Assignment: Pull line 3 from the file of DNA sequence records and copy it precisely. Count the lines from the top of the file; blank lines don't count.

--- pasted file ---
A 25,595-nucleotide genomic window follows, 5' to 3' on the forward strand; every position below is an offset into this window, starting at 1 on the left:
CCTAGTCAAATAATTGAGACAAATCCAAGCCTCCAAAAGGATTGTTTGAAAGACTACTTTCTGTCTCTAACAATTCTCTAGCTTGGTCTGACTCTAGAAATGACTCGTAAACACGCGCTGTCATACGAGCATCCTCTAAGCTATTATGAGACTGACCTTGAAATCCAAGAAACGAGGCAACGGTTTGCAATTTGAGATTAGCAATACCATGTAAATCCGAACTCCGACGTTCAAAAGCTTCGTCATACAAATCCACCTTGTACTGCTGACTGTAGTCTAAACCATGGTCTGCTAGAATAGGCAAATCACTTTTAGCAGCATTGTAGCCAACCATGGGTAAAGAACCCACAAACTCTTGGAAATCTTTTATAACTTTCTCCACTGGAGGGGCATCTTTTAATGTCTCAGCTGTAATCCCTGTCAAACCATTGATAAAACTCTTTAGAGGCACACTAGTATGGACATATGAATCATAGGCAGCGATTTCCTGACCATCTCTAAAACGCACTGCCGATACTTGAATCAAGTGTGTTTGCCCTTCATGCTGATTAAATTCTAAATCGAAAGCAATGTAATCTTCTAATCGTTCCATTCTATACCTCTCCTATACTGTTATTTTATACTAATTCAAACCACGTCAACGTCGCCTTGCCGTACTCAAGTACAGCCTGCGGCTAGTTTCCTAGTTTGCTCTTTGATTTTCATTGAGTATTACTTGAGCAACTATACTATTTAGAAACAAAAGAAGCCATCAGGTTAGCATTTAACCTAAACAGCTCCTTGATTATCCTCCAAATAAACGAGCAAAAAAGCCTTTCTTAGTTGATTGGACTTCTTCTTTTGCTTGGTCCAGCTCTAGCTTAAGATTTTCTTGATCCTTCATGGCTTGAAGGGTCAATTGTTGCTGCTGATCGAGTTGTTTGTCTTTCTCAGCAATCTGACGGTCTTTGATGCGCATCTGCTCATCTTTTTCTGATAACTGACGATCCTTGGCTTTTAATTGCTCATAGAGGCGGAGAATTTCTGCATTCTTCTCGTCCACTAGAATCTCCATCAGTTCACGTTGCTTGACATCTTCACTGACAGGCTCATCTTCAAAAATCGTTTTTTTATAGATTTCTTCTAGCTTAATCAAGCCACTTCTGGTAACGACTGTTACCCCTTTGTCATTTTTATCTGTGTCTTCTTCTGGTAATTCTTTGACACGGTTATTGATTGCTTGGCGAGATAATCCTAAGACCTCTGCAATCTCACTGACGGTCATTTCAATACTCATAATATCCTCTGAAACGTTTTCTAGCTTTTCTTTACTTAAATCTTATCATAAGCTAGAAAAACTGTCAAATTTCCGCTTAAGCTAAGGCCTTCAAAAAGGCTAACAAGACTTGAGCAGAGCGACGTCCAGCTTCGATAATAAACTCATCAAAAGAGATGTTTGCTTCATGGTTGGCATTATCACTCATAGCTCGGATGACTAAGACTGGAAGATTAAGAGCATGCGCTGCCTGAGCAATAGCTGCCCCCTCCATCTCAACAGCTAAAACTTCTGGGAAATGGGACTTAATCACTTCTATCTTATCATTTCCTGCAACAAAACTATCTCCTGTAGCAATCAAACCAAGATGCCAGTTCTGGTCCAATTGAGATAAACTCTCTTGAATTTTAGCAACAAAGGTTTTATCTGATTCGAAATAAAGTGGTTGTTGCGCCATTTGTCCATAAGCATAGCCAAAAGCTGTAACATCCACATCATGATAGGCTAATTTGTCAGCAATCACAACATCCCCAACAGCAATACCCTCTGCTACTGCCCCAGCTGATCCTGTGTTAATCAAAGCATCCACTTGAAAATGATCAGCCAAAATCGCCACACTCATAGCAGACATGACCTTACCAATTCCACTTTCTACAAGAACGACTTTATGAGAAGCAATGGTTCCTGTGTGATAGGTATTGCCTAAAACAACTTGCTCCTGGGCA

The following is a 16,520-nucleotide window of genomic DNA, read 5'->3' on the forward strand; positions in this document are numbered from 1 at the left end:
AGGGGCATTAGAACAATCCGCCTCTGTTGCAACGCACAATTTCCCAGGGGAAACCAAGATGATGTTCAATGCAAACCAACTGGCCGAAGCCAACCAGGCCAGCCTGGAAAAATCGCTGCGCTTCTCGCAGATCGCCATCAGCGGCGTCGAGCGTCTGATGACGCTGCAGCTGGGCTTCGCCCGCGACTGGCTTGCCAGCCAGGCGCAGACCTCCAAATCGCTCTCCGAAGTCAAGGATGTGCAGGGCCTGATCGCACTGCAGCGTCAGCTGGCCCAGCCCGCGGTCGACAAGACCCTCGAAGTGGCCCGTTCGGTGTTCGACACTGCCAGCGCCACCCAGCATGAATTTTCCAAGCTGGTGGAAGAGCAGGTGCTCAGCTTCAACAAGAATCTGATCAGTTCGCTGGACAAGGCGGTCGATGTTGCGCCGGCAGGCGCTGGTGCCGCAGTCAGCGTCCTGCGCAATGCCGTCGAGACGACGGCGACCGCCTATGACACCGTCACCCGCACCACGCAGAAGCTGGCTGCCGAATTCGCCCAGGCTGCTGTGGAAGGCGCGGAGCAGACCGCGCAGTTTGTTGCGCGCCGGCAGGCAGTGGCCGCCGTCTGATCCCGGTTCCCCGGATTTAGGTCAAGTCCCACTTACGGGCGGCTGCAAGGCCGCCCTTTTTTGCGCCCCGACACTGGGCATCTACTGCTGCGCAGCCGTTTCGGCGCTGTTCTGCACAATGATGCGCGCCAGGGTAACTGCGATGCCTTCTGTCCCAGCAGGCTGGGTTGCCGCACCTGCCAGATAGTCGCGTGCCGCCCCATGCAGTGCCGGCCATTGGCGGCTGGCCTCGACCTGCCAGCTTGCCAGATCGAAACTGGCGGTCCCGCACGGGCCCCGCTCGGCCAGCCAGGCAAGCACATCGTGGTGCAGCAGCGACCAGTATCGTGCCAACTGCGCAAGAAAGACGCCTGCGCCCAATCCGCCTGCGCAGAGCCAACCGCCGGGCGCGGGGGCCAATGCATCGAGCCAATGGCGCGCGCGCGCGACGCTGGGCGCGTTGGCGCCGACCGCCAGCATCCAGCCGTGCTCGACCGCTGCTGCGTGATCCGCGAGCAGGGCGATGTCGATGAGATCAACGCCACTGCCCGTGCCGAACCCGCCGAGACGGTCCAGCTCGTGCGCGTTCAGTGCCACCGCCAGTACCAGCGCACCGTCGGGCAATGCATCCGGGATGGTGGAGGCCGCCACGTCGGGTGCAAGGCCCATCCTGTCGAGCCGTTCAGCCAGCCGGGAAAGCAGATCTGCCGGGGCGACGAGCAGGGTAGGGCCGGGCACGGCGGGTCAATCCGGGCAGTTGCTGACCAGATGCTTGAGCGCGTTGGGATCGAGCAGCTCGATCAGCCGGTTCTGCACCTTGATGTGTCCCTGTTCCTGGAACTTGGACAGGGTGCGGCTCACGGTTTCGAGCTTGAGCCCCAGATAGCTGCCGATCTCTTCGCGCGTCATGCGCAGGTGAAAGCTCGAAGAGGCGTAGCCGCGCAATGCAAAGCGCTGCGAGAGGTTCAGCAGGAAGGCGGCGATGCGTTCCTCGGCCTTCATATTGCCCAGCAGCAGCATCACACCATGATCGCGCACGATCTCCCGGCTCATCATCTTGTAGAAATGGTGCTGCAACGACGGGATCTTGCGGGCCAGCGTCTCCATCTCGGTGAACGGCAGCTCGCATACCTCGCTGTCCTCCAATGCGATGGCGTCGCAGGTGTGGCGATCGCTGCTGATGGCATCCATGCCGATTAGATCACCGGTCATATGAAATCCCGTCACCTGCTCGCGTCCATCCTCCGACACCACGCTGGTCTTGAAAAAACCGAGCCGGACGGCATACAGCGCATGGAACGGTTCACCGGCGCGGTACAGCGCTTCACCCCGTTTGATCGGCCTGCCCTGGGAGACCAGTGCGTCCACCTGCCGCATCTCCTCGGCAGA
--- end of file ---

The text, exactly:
The following is a 16,520-nucleotide window of genomic DNA, read 5'->3' on the forward strand; positions in this document are numbered from 1 at the left end: